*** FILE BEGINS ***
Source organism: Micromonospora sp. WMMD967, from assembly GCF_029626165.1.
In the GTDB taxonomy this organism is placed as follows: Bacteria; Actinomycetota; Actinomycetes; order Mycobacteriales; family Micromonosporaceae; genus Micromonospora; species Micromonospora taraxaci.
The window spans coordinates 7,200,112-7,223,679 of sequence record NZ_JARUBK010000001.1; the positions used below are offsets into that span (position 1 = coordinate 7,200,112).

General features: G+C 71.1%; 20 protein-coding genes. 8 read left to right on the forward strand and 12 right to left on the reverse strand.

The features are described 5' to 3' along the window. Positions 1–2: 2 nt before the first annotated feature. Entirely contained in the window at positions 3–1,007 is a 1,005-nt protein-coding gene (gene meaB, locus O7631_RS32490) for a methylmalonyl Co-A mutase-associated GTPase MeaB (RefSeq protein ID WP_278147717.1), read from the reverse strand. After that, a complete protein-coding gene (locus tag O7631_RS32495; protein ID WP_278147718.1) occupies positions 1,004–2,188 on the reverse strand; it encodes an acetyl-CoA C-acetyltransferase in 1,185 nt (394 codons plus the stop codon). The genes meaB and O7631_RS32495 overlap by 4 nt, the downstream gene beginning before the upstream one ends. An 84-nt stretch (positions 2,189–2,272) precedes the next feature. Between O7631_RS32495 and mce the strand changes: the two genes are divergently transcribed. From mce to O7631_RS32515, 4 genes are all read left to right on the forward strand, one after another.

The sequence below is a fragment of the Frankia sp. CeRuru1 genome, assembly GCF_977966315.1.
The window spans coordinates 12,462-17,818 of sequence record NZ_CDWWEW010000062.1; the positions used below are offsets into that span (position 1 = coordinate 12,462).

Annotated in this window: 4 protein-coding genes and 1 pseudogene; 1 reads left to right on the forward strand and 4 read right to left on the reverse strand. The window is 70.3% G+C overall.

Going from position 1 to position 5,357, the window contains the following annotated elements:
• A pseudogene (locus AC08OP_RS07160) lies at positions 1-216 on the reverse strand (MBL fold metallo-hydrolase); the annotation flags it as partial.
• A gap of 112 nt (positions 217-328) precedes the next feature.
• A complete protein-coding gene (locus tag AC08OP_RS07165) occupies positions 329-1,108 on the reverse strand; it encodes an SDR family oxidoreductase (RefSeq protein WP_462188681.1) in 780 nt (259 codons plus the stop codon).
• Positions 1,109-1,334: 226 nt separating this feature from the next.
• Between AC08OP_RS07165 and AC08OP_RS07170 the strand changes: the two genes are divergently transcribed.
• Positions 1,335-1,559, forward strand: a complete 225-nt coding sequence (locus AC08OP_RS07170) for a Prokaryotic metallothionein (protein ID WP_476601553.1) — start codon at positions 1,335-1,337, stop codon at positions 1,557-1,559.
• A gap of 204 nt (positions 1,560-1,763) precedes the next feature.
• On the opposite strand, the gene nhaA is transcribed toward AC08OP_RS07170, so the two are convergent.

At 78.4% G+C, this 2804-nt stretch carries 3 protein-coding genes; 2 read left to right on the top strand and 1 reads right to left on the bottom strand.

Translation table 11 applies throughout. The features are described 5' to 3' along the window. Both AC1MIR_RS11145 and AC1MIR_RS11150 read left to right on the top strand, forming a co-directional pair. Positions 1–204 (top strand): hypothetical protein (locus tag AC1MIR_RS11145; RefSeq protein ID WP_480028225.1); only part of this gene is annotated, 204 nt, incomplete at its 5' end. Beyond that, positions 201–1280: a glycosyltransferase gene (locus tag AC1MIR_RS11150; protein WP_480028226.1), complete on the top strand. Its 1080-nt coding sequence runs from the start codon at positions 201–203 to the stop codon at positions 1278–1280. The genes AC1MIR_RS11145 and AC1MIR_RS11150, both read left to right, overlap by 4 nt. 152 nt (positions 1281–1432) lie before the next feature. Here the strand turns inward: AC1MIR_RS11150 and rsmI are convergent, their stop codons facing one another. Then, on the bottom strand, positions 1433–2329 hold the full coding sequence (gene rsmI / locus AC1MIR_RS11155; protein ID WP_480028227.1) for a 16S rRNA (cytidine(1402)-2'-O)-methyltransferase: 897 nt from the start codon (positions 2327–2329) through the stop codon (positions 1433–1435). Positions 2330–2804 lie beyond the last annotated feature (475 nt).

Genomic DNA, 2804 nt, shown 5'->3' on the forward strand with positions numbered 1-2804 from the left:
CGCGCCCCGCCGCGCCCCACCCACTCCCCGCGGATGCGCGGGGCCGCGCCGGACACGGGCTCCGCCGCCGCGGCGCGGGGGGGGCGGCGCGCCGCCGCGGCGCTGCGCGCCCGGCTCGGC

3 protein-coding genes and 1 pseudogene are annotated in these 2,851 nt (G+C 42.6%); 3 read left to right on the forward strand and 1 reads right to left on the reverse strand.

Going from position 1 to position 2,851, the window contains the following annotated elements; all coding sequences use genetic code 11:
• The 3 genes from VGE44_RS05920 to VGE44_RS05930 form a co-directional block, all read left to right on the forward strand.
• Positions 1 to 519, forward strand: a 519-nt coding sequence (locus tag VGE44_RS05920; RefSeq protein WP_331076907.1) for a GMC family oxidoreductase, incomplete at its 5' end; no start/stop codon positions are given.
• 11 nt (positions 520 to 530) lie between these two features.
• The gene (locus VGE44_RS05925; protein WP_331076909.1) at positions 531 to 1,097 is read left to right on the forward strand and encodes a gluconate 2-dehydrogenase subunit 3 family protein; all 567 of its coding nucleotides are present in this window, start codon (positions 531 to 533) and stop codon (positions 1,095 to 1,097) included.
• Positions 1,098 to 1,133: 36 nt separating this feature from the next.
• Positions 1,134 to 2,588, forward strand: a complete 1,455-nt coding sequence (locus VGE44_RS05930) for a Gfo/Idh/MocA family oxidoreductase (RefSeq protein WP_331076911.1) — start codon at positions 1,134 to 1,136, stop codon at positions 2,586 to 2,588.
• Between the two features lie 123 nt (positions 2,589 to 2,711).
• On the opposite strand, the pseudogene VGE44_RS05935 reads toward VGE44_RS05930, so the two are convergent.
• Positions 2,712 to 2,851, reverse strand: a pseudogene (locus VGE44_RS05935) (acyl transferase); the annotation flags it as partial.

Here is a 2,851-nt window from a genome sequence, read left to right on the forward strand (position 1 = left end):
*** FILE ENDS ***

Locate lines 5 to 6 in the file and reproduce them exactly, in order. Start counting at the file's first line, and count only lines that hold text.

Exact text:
The features are described 5' to 3' along the window. Positions 1–2: 2 nt before the first annotated feature. Entirely contained in the window at positions 3–1,007 is a 1,005-nt protein-coding gene (gene meaB, locus O7631_RS32490) for a methylmalonyl Co-A mutase-associated GTPase MeaB (RefSeq protein ID WP_278147717.1), read from the reverse strand. After that, a complete protein-coding gene (locus tag O7631_RS32495; protein ID WP_278147718.1) occupies positions 1,004–2,188 on the reverse strand; it encodes an acetyl-CoA C-acetyltransferase in 1,185 nt (394 codons plus the stop codon). The genes meaB and O7631_RS32495 overlap by 4 nt, the downstream gene beginning before the upstream one ends. An 84-nt stretch (positions 2,189–2,272) precedes the next feature. Between O7631_RS32495 and mce the strand changes: the two genes are divergently transcribed. From mce to O7631_RS32515, 4 genes are all read left to right on the forward strand, one after another.

The sequence below is a fragment of the Frankia sp. CeRuru1 genome, assembly GCF_977966315.1.